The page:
Bladder cancer is a common type of cancer that begins in the bladder cells. The bladder is an empty muscle in the lower abdomen that stores urine.
Bladder cancer usually starts with cells (urothelial cells) that lie inside your bladder. Urothelial cells are also found in your kidneys and in the tubes (ureters) that connect the kidneys to the bladder.
Urothelial cancer can also occur in the kidneys and ureters but is more common in the bladder. Most bladder cancers are diagnosed at an early stage when the cancer is easily treated.
But even the early stages of bladder cancer can return to successful treatment. For this reason, people with bladder cancer often need follow-up tests over years of treatment to find recurrent bladder cancer.
Characteristics and symptoms of bladder cancer may include:
Blood in the urine (hematuria), which can make the urine appear bright red or cola-colored, even though the urine sometimes looks normal and the blood appears in a laboratory test.
When to consult a physician?
If you notice that your urine has changed color and you are concerned that it contains blood, consult your doctor to check it. Also, make an appointment with your doctor if you experience any other signs or symptoms that worry you.
Bladder cancer begins when bladder cells have mutations in their DNA. The cell’s DNA has instructions that tell the cell what to do.
The changes tell the cell to multiply quickly and live as healthy cells die. Abnormal cells form a tumor that can penetrate and destroy normal body tissue.
Over time, abnormal cells can disintegrate and spread (metastasize) throughout the body.
Types of bladder cancer
Different cell types in your bladder can become cancerous. The type of bladder cell in which cancer begins determines the type of bladder cancer. Based on this information, doctors will determine which treatment is best for you.
Types of bladder cancer include:
Urothelial carcinoma, formerly called transitional cell carcinoma, occurs in cells located inside the bladder. Urothelial cells expand when the bladder is full and shrink when the bladder is empty.
These same cells lie inside the ureters and urethra, and cancers can also form in these areas.
Urothelial carcinoma is the most common type of bladder cancer in the United States.
Squamous cell carcinoma:
Squamous cell carcinoma is associated with frequent bladder irritation – such as infection or long-term use of a urinary catheter. Squamous cell carcinoma of the bladder is rare in the United States. It is more common in parts of the world where parasitic infections (schistosomiasis) are the most common cause of bladder infections.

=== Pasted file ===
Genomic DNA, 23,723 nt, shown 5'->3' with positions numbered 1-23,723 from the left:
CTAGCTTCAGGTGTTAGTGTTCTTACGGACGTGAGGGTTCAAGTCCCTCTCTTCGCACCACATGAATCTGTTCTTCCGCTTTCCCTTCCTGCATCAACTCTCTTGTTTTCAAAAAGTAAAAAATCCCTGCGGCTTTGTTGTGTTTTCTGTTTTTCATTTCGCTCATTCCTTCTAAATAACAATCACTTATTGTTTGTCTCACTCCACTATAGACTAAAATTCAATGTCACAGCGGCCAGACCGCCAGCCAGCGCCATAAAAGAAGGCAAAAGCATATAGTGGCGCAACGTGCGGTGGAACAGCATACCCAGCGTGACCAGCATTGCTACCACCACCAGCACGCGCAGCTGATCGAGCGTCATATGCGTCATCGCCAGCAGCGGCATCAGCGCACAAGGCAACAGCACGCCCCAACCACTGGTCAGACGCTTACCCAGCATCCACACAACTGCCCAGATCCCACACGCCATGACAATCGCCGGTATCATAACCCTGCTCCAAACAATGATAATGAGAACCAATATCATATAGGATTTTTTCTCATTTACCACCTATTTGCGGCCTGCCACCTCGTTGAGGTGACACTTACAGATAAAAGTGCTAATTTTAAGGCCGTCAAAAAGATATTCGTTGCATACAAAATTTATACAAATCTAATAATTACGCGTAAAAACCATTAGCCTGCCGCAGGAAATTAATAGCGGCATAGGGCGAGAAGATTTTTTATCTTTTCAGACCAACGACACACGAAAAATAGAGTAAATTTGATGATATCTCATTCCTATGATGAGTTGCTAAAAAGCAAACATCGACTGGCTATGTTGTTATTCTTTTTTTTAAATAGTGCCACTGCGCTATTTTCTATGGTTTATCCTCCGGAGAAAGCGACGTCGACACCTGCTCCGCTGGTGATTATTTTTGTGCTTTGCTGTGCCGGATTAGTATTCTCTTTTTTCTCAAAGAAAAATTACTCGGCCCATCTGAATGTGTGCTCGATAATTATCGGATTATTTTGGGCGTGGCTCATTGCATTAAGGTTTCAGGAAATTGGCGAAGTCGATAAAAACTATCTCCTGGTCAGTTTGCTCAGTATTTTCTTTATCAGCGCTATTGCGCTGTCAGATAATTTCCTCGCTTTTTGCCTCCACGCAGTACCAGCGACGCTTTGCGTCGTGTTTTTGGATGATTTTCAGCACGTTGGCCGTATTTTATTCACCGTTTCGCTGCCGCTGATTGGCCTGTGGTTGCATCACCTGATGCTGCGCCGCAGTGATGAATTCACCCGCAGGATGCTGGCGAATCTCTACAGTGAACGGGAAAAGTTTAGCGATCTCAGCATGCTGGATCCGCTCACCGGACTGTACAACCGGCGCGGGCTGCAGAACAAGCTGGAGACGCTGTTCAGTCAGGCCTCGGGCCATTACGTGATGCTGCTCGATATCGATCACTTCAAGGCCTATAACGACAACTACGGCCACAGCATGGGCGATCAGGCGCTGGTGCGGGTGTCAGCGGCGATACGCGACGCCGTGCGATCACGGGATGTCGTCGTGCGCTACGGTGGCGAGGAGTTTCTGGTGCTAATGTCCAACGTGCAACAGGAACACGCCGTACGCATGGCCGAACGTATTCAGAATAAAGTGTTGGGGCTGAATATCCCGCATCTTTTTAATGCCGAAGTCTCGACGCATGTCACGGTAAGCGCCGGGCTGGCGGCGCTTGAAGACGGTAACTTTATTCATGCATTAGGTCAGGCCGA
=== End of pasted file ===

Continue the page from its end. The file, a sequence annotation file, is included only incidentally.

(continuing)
Adenocarcinoma begins in the cells that make up the mucus-secreting bladder glands. Bladder adenocarcinoma is very rare.
Some bladder cancers contain more than one cell type.
Factors that increase the risk of bladder cancer include:
Smoking- Smoking, tobacco, or piping can increase the risk of bladder cancer by accumulating harmful chemicals in the urine. When you smoke, your body processes the chemicals in the smoke and excretes some of them in the urine.
These harmful chemicals can damage the lining of your bladder, which can increase your risk of cancer.
The risk of bladder cancer increases with age. Although it occurs at any age, most people diagnosed with bladder cancer are over 55 years old.
Men are more likely to develop bladder cancer than women.
Exposure to certain chemicals- Your kidneys play an important role in filtering harmful chemicals from the bloodstream and transferring them to the bladder.
Therefore, it is thought that the circulation of certain chemicals may increase the risk of bladder cancer. Chemicals associated with bladder cancer risk include arsenic and chemicals used in the manufacture of dyes, rubber, leather, textiles, and dyes.
Treatment with the anticancer medicine cyclophosphamide increases the risk of bladder cancer. People who receive pelvic radiation therapy for previous cancers have a higher risk of developing bladder cancer.
Chronic inflammation of the bladder:
Chronic or recurrent infections or inflammation of the urinary tract (cystitis), such as those that occur with long-term use of a urinary catheter, may increase the risk of squamous cell carcinoma.
In some parts of the world, squamous cell carcinoma is associated with chronic inflammation of the bladder due to a parasitic infection known as schistosomiasis.
Personal or family history of cancer- If you have bladder cancer, you are more likely to get it again. If one of your blood relatives – a parent, sibling, or child – has a history of bladder cancer, you may be at increased risk of the disease, even if bladder cancer is rare in families.
A family history of Lynch syndrome, also known as hereditary non-polyposis colorectal cancer (HNPCC), may increase the risk of cancer in the urinary system, such as the colon, uterus, ovaries, and other organs.
While there is no guaranteed way to prevent bladder cancer, you can take steps to reduce the risk. For example:
Do not smoke- If you do not smoke, do not start. If you smoke, talk to your doctor about a plan to help you quit. Support groups, medications, and other methods can help you quit.
Beware of chemicals- Follow all safety instructions when handling chemicals to avoid exposure.
Choose different fruits and vegetables- Choose a diet rich in colorful fruits and vegetables. Antioxidants in fruits and vegetables can help reduce the risk of cancer.